Golden Tips To Treat Epilepsy!

Golden Tips To Treat Epilepsy!

Epilepsy is a medical disorder involving episodes of abnormal electrical discharge in the brain and characterized by periodic sudden loss or impairment of consciousness, often accompanied by convulsions.

Status epileptics refer to a continuous succession of fits occurring without any period of recovery. It may be fatal if not rapidly controlled. It is commoner in buy valium online no script childhood and in patients who have intracranial lesions but it may occur in all types of epilepsy if medication is irregular or is suddenly withdrawn.

• Treatment should be prompt and energetic since status epileptics constitutes a grave emergency. Adequate respiration must be maintained and the fits suppressed.

• Intravenous diazepam is probably the most useful drug for the control of status epileptics. Initially 20 mg should he injected intravenously and this should be repeated at five minute intervals until the fits are controlled; thereafter the drug is given.

• It is better to use one drug, rather than a combination; only if a single drug does not control fits should a further anticonvulsant be added.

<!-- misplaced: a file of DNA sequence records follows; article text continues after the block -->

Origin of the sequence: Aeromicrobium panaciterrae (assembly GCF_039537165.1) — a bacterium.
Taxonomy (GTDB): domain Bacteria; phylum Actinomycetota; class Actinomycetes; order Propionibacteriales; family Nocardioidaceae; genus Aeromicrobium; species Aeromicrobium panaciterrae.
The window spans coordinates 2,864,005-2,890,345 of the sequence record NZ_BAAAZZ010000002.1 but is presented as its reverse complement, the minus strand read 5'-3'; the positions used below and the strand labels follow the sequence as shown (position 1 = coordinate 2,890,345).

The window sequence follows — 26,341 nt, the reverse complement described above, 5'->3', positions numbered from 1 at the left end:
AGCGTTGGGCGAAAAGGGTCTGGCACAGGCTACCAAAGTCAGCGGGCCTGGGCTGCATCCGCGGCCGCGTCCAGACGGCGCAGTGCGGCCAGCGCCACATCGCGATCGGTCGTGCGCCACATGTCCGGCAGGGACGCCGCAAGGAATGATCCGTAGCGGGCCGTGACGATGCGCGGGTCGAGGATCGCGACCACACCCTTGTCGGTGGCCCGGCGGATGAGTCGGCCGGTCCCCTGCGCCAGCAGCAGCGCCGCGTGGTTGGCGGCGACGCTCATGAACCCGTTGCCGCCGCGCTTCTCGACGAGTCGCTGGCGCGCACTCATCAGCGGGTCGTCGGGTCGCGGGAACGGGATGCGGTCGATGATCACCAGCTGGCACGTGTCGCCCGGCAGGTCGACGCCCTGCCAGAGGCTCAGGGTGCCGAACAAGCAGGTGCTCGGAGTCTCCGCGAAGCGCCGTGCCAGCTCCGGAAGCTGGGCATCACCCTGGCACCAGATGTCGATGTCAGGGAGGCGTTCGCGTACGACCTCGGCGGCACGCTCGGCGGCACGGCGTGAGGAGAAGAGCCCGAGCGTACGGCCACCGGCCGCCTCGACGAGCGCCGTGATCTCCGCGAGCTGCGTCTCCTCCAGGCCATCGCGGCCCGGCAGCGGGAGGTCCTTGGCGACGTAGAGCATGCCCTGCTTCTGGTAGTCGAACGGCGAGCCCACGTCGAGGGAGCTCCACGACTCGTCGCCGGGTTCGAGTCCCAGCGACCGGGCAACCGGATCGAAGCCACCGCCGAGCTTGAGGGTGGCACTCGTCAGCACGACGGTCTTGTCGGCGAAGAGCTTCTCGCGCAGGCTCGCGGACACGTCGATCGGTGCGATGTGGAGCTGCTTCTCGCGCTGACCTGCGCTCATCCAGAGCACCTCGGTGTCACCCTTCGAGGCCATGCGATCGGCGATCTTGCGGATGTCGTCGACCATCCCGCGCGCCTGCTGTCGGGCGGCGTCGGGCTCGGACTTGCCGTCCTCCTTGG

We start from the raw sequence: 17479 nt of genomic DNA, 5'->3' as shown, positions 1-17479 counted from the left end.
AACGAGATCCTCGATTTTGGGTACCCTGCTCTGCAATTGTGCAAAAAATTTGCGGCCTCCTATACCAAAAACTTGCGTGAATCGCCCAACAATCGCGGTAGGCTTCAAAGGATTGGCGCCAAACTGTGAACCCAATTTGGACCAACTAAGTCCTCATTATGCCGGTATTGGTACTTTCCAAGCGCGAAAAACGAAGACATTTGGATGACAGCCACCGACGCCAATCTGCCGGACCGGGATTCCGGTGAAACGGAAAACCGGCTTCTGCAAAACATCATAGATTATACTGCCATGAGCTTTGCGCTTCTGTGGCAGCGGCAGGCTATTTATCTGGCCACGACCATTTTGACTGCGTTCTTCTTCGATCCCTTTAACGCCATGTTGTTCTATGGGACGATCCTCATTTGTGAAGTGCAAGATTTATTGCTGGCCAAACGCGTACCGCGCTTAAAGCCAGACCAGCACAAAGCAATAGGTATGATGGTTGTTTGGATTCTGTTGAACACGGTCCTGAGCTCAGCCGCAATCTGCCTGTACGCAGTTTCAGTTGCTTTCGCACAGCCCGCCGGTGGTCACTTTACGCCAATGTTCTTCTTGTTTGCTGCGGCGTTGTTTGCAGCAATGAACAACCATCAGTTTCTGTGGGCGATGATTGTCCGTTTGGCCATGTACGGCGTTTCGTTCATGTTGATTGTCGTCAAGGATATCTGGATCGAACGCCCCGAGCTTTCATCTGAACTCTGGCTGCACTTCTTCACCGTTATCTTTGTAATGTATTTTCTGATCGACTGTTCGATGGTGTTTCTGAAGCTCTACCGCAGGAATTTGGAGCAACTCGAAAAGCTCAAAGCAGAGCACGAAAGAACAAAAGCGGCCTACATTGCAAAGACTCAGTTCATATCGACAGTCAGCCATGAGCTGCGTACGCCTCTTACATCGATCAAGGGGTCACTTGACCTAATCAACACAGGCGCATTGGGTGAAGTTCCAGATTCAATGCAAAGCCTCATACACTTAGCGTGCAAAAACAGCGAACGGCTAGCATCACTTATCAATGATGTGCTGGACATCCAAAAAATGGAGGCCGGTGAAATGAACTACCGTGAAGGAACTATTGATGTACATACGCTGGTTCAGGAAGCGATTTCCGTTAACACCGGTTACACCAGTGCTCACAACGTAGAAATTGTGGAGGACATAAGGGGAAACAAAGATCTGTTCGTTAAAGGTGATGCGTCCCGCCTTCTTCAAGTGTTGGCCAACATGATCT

• Phenytoin may be combined with phenobarbitone or carbamazepine, though, because of induced hepatic enzymes the serum level of phenytom may be reduced when it is given concurrently with carbamazepine. Primidone and phenobarbitone should not be given together, since primidone is partially converted into phenobarbitone. None of the above drugs is useful in the treatment of petit mal.

• Other drugs, such as diazepam, nitrazcpam and clonazepam can also be used in the treatment of epilepsy.

• All of these drugs may cause drowsiness; they may also cause osteomalacia and folate deficiency resulting in megaloblastic anemia. All have some teratogenic effect, which is probably most marked with Phenytoin. Phenytoin also gives rise to gingival hyperplasia in children and coarsening of features in adults. Rarer toxic effects of phenytoin include lymphadenopathy and a syndrome mimicking systemic lupus erythematosus.

• Ethosuximide is probably the most useful drug in this condition in a dose between 750 and 1500 mg daily. Effective treatment should be guided by serum levels of the drug when possible. Ethosuximide occasionally causes nausea, drowsiness and rarely, leucopenia.

• Sodium valproate is useful in the treatment of grand mal epilepsy, and is particularly effective in petit mal attacks but is of little value in focal epilepsy. It does occasionally cause potentially fatal liver necrosis and accordingly it would seem wise to restrict the use of sodium valproate to those patients who have mixed grand mal and petit mal attacks, and to those patients with petit mal who have not responded to ethosuximide.

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